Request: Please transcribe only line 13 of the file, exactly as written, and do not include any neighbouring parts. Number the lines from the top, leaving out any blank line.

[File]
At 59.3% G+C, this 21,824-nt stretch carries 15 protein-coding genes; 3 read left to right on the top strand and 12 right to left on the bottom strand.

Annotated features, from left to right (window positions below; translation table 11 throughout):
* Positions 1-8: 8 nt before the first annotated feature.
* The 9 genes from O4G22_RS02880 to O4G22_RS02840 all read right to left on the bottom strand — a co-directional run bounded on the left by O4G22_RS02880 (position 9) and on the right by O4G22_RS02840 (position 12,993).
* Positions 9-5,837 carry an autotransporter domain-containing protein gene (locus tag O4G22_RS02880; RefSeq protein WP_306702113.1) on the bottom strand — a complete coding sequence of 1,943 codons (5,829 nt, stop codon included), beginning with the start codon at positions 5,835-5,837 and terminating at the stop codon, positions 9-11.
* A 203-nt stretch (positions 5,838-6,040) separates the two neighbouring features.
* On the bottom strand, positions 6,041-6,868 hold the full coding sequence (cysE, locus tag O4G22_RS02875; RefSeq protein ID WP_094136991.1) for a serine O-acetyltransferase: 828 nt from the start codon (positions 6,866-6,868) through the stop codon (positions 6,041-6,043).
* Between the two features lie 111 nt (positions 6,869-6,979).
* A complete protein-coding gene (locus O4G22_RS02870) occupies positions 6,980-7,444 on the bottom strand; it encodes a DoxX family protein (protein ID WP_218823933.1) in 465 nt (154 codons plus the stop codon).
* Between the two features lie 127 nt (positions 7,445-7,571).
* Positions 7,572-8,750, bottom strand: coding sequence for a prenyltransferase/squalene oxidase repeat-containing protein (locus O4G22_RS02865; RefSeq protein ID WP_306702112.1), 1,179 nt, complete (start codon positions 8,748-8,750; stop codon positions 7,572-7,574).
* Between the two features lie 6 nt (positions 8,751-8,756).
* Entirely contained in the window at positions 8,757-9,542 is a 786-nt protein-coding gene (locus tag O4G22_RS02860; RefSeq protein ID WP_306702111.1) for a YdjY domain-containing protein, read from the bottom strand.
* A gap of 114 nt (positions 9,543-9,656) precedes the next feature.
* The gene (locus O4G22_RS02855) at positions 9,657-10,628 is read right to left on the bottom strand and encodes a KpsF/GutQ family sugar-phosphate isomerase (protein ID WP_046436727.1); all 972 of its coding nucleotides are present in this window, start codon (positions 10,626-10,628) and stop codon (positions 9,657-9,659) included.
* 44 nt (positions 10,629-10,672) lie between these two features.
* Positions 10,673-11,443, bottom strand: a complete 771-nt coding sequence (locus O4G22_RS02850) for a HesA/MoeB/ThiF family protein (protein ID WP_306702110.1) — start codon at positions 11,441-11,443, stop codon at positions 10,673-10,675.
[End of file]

* Entirely contained in the window at positions 8,757-9,542 is a 786-nt protein-coding gene (locus tag O4G22_RS02860; RefSeq protein ID WP_306702111.1) for a YdjY domain-containing protein, read from the bottom strand.